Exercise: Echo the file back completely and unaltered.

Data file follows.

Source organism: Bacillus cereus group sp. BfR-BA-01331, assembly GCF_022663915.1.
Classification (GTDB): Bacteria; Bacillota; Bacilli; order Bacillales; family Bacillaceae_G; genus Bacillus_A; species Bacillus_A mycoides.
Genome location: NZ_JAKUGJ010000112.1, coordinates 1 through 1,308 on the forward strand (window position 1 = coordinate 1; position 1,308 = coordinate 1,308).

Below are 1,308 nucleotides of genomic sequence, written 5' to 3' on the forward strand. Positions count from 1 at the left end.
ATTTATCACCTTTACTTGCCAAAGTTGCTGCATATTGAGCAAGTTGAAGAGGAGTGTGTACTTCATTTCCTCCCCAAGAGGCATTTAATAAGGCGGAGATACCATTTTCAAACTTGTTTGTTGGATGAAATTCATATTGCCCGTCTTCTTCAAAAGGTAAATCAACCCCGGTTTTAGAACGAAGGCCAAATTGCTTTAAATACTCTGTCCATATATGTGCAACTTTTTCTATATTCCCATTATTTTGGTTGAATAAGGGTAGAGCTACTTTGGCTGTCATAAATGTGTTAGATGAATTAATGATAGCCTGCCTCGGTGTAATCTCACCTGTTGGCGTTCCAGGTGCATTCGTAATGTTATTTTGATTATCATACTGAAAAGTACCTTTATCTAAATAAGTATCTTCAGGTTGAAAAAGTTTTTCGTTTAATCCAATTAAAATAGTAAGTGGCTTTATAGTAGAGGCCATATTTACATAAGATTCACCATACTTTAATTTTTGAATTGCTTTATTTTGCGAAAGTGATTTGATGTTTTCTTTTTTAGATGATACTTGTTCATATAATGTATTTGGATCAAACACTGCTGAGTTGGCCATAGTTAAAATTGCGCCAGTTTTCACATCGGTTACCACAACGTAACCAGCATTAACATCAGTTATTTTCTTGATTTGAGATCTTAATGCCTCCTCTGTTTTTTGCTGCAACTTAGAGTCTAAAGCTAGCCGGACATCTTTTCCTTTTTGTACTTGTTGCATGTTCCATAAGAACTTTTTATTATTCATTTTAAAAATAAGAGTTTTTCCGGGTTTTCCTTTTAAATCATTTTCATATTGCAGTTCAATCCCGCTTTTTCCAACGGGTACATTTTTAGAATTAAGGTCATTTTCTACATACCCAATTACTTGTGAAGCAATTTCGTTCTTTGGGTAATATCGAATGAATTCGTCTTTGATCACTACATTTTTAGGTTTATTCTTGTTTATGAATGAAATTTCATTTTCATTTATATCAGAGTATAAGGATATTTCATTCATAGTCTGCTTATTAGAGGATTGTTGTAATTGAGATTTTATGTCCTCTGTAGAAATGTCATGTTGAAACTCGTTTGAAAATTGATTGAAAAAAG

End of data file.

Source organism: Bacillus cereus group sp. BfR-BA-01331, assembly GCF_022663915.1.
Classification (GTDB): Bacteria; Bacillota; Bacilli; order Bacillales; family Bacillaceae_G; genus Bacillus_A; species Bacillus_A mycoides.
Genome location: NZ_JAKUGJ010000112.1, coordinates 1 through 1,308 on the forward strand (window position 1 = coordinate 1; position 1,308 = coordinate 1,308).

Below are 1,308 nucleotides of genomic sequence, written 5' to 3' on the forward strand. Positions count from 1 at the left end.
ATTTATCACCTTTACTTGCCAAAGTTGCTGCATATTGAGCAAGTTGAAGAGGAGTGTGTACTTCATTTCCTCCCCAAGAGGCATTTAATAAGGCGGAGATACCATTTTCAAACTTGTTTGTTGGATGAAATTCATATTGCCCGTCTTCTTCAAAAGGTAAATCAACCCCGGTTTTAGAACGAAGGCCAAATTGCTTTAAATACTCTGTCCATATATGTGCAACTTTTTCTATATTCCCATTATTTTGGTTGAATAAGGGTAGAGCTACTTTGGCTGTCATAAATGTGTTAGATGAATTAATGATAGCCTGCCTCGGTGTAATCTCACCTGTTGGCGTTCCAGGTGCATTCGTAATGTTATTTTGATTATCATACTGAAAAGTACCTTTATCTAAATAAGTATCTTCAGGTTGAAAAAGTTTTTCGTTTAATCCAATTAAAATAGTAAGTGGCTTTATAGTAGAGGCCATATTTACATAAGATTCACCATACTTTAATTTTTGAATTGCTTTATTTTGCGAAAGTGATTTGATGTTTTCTTTTTTAGATGATACTTGTTCATATAATGTATTTGGATCAAACACTGCTGAGTTGGCCATAGTTAAAATTGCGCCAGTTTTCACATCGGTTACCACAACGTAACCAGCATTAACATCAGTTATTTTCTTGATTTGAGATCTTAATGCCTCCTCTGTTTTTTGCTGCAACTTAGAGTCTAAAGCTAGCCGGACATCTTTTCCTTTTTGTACTTGTTGCATGTTCCATAAGAACTTTTTATTATTCATTTTAAAAATAAGAGTTTTTCCGGGTTTTCCTTTTAAATCATTTTCATATTGCAGTTCAATCCCGCTTTTTCCAACGGGTACATTTTTAGAATTAAGGTCATTTTCTACATACCCAATTACTTGTGAAGCAATTTCGTTCTTTGGGTAATATCGAATGAATTCGTCTTTGATCACTACATTTTTAGGTTTATTCTTGTTTATGAATGAAATTTCATTTTCATTTATATCAGAGTATAAGGATATTTCATTCATAGTCTGCTTATTAGAGGATTGTTGTAATTGAGATTTTATGTCCTCTGTAGAAATGTCATGTTGAAACTCGTTTGAAAATTGATTGAAAAAAG